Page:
It's a not-so rosy report card for the nation's schoolchildren.
Math scores slipped for fourth and eighth graders over the last two years, and reading grades were not much better, flat for fourth graders and lower for eighth graders, according to the 2015 Nation's Report Card.
The results of the test, officially known as the National Assessment of Educational Progress or NAEP, were released Wednesday.
The report suggests students have a ways to go to demonstrate a solid grasp or mastery of their reading and math skills.
Only about a third of the nation's eighth-graders were at proficient or above in math and reading. Among fourth graders, the results were slightly better in reading and in math, about two in five scored proficient or above.
And the report found a continuing achievement gap between white and black students.
There were a few bright spots. The District of Columbia and Mississippi both saw substantial gains in reading and math.
Education Secretary Arne Duncan urged parents, teachers, and others not to panic about the scores as states embrace higher academic standards, such as Common Core.
"We should expect scores in this period to bounce around some, and I think that 'implementation dip' is part of what we're seeing here," Duncan said in a phone call with reporters. "I would caution everyone to be careful about drawing conclusions ... anyone who claims to have this all figured out is pedaling a personal agenda, rather than an educational one."
Reacting to the scores, Chris Minnich, executive director of the Council of Chief State School Officers, said one year's worth of data shouldn't send the nation's schools and teachers off in a different direction.
"Having the higher academic standards caused the states and teachers and districts to change the way they're teaching certain things," Minnich said in an interview. "We may be in a place where some of the questions that are asked on this national test aren't being taught at the same time they were being taught before."
The Common Core standards were developed by the states with the support of the administration. They spell out what students should know in English and math at each grade level, with a focus on critical thinking and less of an emphasis on memorization. But they have become a rallying point for critics who want a smaller federal role in education and some parents confounded by some of the new concepts being taught.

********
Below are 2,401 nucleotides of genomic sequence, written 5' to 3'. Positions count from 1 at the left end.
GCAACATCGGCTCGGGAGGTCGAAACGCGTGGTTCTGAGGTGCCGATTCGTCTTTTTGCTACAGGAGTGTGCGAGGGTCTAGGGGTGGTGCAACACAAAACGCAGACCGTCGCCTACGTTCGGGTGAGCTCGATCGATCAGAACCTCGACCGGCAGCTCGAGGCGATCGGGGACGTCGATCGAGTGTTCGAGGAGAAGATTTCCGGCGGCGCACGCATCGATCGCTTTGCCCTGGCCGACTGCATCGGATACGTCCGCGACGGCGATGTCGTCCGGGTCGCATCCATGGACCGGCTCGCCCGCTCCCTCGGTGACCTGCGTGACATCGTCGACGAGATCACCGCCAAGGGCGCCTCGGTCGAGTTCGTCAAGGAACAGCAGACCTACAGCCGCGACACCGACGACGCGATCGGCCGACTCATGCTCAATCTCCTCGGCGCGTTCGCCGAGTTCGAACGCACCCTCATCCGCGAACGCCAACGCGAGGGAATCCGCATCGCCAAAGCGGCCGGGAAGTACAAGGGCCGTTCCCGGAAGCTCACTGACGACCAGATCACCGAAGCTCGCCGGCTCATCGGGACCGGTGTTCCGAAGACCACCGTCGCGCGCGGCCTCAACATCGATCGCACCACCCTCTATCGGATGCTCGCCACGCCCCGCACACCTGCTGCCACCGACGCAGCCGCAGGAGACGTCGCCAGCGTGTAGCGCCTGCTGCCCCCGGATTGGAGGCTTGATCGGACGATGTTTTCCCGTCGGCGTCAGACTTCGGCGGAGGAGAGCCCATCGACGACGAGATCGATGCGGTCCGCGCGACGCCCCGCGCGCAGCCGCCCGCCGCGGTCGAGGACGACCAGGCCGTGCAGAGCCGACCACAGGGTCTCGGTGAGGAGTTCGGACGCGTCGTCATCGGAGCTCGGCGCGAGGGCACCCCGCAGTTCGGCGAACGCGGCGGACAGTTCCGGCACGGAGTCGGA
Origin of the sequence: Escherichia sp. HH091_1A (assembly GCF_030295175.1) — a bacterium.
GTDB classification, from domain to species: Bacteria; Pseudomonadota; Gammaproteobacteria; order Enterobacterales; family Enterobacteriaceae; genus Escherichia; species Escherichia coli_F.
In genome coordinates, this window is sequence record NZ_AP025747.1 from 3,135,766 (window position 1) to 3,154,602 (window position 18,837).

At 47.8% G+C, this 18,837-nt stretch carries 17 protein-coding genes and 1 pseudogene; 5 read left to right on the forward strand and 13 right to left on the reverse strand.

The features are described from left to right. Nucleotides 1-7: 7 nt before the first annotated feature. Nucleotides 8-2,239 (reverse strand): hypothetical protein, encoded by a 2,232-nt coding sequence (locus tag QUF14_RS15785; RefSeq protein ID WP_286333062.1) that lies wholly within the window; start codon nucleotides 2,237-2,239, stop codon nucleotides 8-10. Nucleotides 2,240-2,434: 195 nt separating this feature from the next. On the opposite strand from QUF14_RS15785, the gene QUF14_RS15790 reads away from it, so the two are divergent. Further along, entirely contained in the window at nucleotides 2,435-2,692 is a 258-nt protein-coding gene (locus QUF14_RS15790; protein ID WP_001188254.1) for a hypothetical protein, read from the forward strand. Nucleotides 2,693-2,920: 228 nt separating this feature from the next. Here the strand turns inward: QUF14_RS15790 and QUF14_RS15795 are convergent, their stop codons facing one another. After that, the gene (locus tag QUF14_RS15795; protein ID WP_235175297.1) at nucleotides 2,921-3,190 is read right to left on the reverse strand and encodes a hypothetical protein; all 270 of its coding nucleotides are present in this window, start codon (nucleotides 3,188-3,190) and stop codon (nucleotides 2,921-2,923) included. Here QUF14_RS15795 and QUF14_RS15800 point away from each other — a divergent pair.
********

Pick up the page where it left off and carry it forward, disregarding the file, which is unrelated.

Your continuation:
The NAEP tests don't align completely with Common Core, but NAEP officials said there was "quite a bit" of overlap between the tests and college-ready standards.
Among the findings from the exam:
—36 percent of fourth graders were at or above the proficient level in reading, about the same as 2013. Only 34 percent of eighth-grade students were proficient or better in reading, a two-point drop. But both measures were sharply higher than 1990 results.
—40 percent of fourth-grade students were at or above proficiency in math this year. That's down two points from 2013, and marks the first decline for that measure since 1990. For eighth graders, only 33 percent of students were proficient or better in math, also a two-point decline.
—Fourth-grade math scores were higher in the District of Columbia and Mississippi — up three points for each. In 16 states, scores dropped. They were flat in the rest. In eighth-grade math, there were no gains across the states, and 22 states had lower scores than in 2013.
—For reading, scores were higher for fourth-graders in 13 states and jurisdictions, including the District of Columbia — up seven points. Mississippi and Louisiana were also higher, both states up six points. At the eighth-grade level, reading improved only in West Virginia, up three points from 2013.
—There were no significant changes in the achievement gap for reading between white students and their black and Hispanic peers. But for math, there was a small narrowing in the gap between white fourth graders and their black peers. The average score for white students was 24 points higher, slightly smaller than the 26-point gap in 2013.
The results of the report comes on the heels of President Barack Obama's call for capping standardized testing at two percent of classroom time. Currently, students spend about 20 to 25 hours a school year taking standardized tests and just how much class time students spend preparing for these mandatory tests is yet to be known.
Cecilia Munoz, the director of the White House's Domestic Policy Council, said his group found examples of testing redundancy that could be cut to create more instructional time. For example, some states and school districts were requiring both end-of-year tests and end-of-course tests in the same subjects in the same grade.
Obama said the government must take responsibility for turning tests into the "be-all and end-all of American schools."
"Learning is about so much more than just filling in the right bubble," Obama said in a video released on Facebook Saturday. "So we're going to work with states, school districts, teachers, and parents to make sure that we're not obsessing about testing."